May the 26th, 2021 - The beloved Dalmatian breed is popular all over the world, having been the star of famous films and regularly appearing as a fire house dog in the USA. Despite its name pointing directly to its place of origin, many still don't realise that Croatia's Dalmatian coast is the origin of this much loved dog breed. One Croatian vicar from Makarska believes he has substantial proof that the spotty, clownish and friendly Dalmatian truly did originate on these shores.

As Morski/HTV/Dnevnik/Ivica Djuzel writes, in beautiful little Zaostrog in Central Dalmatia, they decided to further brand their rich cultural heritage. In the monastery of St. Mary, where the great folk poet Andrija Kacic Miosic spent part of his creative life, hangs a painting with the motif of the last supper from the 18th century. On the floor lies a dog which closely resembles the Dalmatian breed as we know it today. To most, this is proof that the famous Dalmatian breed is definitely an autochthonous Croatian breed.

Various treasures have been kept in the monastery of St. Mary in Zaostrog for centuries, and the great Fr. Andrija Kacic Miosic also created works there. For a long time, these invaluable pictures were hidden away from the public and prying eyes. Then the media got involved in the saga.

''One night someone rings the bell. I come down, to find two young Japanese people saying they'd like to see a picture. I asked them if they wanted to see the whole convent. They replied that they were only interested in the picture,'' Fr. Branko Brnas, the vicar of the Franciscan monastery, begins when in conversation with HRT.

Inside hangs the aforementioned painting with the motif of the last supper from the 18th century, proof is that the famous Dalmatian breed is an autochthonous Croatian breed. Oddly enough, it took a long time to admit that.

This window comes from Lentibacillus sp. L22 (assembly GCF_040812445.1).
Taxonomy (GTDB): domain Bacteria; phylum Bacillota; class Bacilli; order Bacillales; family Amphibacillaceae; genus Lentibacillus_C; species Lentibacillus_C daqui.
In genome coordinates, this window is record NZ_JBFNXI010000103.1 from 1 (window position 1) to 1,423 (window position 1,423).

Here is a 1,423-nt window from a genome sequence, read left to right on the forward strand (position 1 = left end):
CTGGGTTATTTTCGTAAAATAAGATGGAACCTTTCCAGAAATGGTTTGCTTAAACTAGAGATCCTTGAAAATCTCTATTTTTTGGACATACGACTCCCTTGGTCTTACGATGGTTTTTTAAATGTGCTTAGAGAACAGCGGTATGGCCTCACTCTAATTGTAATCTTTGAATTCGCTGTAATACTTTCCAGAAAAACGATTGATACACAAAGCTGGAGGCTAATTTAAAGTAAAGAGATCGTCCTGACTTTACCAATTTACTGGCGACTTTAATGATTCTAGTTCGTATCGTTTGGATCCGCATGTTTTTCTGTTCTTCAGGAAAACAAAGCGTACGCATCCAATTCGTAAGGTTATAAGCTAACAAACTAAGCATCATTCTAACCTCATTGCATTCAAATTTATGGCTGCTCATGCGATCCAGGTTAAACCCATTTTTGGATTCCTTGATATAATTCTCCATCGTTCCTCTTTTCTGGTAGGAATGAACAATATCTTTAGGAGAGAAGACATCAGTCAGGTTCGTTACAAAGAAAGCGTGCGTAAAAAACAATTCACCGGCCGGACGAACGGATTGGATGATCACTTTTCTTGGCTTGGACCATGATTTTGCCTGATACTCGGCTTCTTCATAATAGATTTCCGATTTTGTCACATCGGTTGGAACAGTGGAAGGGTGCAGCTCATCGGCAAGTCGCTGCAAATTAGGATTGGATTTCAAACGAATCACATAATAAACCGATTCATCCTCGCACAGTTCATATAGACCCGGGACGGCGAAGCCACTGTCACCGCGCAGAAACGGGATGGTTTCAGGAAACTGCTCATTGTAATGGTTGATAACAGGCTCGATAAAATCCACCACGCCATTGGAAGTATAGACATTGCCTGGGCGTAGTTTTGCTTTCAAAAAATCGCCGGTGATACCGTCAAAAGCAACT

The locals then decided to roll up their sleeves and reveal this priceless piece of cultural treasure to tourists and, in accordance with the possibilities, brand the whole place in black and white to resemble this four-legged, fetch-playing global ambassador of Dalmatia. They are aware of the wild popularity of the Dalmatian breed around the world, and they started this branding back last summer.

''We've now launched a year-round project called ''Dalmatian Dog Image In House Village’'. We're continuing with our ''Black and White'' event during the summer in accordance with the epidemiological situation and we want to open the visitor centre after this season,'' announced Bozena Delas.

Local authorities will apply for financial support from available European Union (EU) funds, and local artists and designers also joined in. The bus stops were painted to look like the Dalmatian breed's unusual coat first. The ''Dalmatinac'' (Croatian for Dalmatian) sign will be designed in cooperation with the Faculty of Graphic Arts in Zagreb. The director of the Gradac Tourist Board, Davor Andrijasevic, believes that the Dalmatian's ties to its place of origin are often wrongly forgotten about.

In the municipalities of Gradac and Zaostrog, where 800 thousand overnight stays are realised, they have their own vision of tourist development. The strange and often monotonous days of the pandemic-dominated era awakened some creativity. Now, the first guests have begun to return, with 20 percent better results are expected this summer than last year.

For more, follow Made in Croatia.